Feb. 3rd, 2014

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Who is Bruce Dern? I recognized the veteran actor's name, but I couldn't put a name to the face. Looking at his list of credits, I'd seen a lot of the films he appeared in, but apparently missed the ones that he won the most acclaim for. So I went into "Nebraska" knowing almost nothing about its most highly lauded actor, who has been enjoying lots of awards attention for this performance, and I think I was better off for it.

"Nebraska" is about Woody Grant (Dern), an elderly former mechanic who lives in Billings, Montana. We first see him making his slow but steady way down the side of a busy street, before he is stopped by a concerned patrolman. When Woody's son David (Will Forte) comes to pick him up at the station, we learn that Woody was trying to walk to Lincoln, Nebraska, to collect his one million dollar winnings from a marketing company that sent him a letter - clearly just a solicitation for magazine subscriptions, but Woody is convinced it's real. Woody's exasperated wife Kate (June Squibb) and older son Ross (Bob Odenkirk) are unsympathetic and discuss putting Woody in a nursing home, but after Woody makes another failed attempt to walk to Nebraska, David decides to drive him there.

I'd initially assumed from the synopses I'd read that this was a father-son road trip movie, but the bulk of the story takes place in Hawthorne, Nebraska, the Grants' original hometown where many of the extended family and Woody's old business partner Ed Pegram (Stacy Keach) still live. Woody and David stay with relatives there over an eventful weekend, where they reconnect with the past and each other to an extent. But if I've made this sound like a typical feel good movie, this couldn't be further from the truth. "Nebraska" was directed by Alexander Payne, responsible for other painfully human dramedies full of disappointment and heartache like "The Descendants," "Sideways," and "About Schmidt."

Payne's vision of the midwest is a dull, depressing place. The characters inhabit small towns gripped by economic decline. The black-and-white cinematography is beautiful, capturing the vastness and emptiness of the landscape, and the topography of aging faces. All of it is suffused with an inescapable melancholy. It's this tone that sets "Nebraska" apart. The script is low-key, but punctuated with a lot of humor, occasionally of the ribald variety. The pacing is measured and the story is largely made up of incidental moments, but not to the point where it's off-putting. Once you settle into the rhythm of the film's universe, it doesn't feel slow at all.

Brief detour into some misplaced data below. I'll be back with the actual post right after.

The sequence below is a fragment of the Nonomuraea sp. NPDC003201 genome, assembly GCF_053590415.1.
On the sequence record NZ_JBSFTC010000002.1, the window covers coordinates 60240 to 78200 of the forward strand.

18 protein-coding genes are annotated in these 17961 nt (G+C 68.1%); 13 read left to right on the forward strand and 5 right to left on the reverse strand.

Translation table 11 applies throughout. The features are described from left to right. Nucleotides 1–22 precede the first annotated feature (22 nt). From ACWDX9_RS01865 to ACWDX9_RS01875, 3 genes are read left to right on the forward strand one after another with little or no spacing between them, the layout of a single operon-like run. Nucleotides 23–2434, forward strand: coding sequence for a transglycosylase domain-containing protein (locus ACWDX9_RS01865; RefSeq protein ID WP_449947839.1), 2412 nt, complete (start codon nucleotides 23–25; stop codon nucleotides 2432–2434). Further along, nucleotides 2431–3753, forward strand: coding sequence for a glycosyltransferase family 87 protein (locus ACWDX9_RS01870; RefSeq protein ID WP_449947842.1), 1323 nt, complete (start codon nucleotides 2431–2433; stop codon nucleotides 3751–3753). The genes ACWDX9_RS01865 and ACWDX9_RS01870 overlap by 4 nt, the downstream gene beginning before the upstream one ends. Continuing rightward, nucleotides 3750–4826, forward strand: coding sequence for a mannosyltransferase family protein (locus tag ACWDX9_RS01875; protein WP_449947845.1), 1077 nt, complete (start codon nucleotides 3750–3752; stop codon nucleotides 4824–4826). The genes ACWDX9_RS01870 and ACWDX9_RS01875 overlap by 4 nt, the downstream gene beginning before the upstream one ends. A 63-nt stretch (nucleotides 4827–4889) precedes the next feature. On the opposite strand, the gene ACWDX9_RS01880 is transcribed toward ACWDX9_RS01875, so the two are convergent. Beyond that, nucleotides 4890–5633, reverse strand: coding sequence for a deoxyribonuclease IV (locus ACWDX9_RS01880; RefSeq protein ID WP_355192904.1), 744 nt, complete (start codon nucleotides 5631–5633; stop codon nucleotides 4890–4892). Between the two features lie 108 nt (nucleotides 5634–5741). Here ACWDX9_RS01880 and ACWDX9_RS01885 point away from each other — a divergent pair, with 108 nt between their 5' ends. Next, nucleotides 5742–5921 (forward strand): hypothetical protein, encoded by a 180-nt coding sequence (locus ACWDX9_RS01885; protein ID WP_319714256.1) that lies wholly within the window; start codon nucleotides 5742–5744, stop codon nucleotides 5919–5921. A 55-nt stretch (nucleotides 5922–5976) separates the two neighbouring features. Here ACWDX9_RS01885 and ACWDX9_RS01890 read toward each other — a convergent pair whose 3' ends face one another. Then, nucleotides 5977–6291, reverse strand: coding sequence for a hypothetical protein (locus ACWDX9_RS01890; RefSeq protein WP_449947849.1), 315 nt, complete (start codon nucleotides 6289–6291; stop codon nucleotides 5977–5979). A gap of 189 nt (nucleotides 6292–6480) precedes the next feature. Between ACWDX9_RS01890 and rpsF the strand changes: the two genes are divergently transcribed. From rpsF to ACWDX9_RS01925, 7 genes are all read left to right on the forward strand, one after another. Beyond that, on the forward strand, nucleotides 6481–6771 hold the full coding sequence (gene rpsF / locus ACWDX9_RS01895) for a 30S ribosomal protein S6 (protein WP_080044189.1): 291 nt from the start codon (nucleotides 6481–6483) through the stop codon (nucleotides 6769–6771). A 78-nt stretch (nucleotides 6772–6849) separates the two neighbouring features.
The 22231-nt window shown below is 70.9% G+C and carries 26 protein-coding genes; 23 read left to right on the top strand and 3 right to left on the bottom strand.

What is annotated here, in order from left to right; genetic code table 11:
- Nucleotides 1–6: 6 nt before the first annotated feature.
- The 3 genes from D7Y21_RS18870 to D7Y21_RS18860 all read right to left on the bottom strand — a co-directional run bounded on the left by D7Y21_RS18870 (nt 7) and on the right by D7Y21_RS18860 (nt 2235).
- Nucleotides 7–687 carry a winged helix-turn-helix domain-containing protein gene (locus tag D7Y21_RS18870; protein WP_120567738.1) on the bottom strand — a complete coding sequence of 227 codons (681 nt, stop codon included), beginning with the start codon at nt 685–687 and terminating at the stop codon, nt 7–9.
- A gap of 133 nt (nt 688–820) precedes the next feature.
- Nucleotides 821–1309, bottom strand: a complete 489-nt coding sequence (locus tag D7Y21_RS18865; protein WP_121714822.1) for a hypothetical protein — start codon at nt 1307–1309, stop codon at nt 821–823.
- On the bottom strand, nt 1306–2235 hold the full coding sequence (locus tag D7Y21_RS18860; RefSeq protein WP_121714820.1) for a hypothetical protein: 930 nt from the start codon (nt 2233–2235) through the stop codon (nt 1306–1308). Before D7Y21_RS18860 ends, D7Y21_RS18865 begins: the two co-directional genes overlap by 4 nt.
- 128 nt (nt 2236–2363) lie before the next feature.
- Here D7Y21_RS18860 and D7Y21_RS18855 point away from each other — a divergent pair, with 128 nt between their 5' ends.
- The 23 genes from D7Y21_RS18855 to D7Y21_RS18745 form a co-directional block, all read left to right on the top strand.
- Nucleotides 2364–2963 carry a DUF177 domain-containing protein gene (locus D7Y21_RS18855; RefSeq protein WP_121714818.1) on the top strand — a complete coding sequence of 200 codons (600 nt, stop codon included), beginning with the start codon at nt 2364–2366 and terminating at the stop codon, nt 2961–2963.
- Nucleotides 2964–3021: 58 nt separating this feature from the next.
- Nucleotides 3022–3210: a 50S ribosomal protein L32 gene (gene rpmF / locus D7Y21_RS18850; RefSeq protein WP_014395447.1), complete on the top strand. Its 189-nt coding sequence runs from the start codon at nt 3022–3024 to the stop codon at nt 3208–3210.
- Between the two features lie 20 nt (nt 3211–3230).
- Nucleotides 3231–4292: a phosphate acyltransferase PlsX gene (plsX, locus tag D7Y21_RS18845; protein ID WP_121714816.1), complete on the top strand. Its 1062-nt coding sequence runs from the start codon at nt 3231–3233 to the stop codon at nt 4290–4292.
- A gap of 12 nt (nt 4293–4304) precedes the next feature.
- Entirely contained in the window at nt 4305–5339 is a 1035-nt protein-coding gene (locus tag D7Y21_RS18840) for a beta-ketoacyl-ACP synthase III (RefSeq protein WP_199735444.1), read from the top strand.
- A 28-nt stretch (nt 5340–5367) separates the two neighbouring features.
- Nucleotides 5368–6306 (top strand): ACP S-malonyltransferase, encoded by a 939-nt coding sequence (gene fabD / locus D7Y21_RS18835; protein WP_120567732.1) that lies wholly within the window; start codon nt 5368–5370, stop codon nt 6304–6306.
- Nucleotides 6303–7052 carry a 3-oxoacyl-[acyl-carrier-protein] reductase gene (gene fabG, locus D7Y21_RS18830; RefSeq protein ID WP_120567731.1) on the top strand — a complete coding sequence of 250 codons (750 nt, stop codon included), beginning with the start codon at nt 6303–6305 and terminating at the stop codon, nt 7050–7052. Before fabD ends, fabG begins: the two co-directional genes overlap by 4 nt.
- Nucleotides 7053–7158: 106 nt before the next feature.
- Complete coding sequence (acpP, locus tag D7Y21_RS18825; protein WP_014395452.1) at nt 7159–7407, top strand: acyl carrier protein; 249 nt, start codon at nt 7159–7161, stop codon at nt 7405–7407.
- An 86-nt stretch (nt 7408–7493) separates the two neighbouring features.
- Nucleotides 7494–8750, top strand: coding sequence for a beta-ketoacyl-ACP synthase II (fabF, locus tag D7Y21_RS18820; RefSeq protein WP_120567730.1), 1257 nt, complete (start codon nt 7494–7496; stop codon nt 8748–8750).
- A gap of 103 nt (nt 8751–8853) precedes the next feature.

I've seen some claim that the film presents an unfair view of its older, Midwestern characters, who are tripped up by simple misunderstandings and seem to conform to common cliches. And yes, some of them are very broadly drawn for comedic purposes. However, I was struck by how well-observed the portrayals were, the way a family reunion ends up centering around a televised sports game and how Woody interacts with a bartender at an old drinking spot. For the most part, the people in "Nebraska" look and behave like real people, and aside from a few obvious bad apples they're decent, well-meaning, and perfectly ordinary. And they have the flaws that ordinary people have.

Woody Grant is similarly ordinary, but a fascinating figure. Everyone offers David different stories about Woody, painting him as an irresponsible alcoholic, a damaged soldier, a bad father, a generous man who couldn't say no to anybody, a fondly remembered old lover, and many other things. Bruce Dern's performance offers clues as to how these different versions can be reconciled. Woody is frequently lost and confused, his expression vacant and his mind perhaps not all there. However, he's still aware of how others view him, remembers certain parts of his past all too clearly, and retains a stubborn pride that drives many of his actions.

For me, Dern disappears into the role fully, helped by the fact that I had no preconceived notions of his work as an actor. It's incredible how expressive he is, his posture and body language alone saying volumes about his state of mind. Part of him, however, remains impenetrable. Does he understand that his letter is a fake? Does he care? Similarly, June Squibb was also a complete unknown to me, and is the film's great comedic force as the family's scolding, worrying, and sometimes inappropriately candid maternal juggernaut. And despite all the difficulties and indignities that they embody, I found I liked them very much.

Of Payne's other films, "About Schmidt" is the one that "Nebraska" reminds me of the most, another story about the odyssey of an older man looking for a little meaning in his life. However, I much prefer "Nebraska" for its tighter focus on familial relationships, it's ensemble, and especially for Bruce Dern's work here. There's also a great sense of nostalgia and affection for the small towns and elderly denizens of "Nebraska," along with the light satiric touches, which I found tremendously affecting.

I always underestimate Alexander Payne and he keeps delivering, time after time. Really, ought to know better by now.
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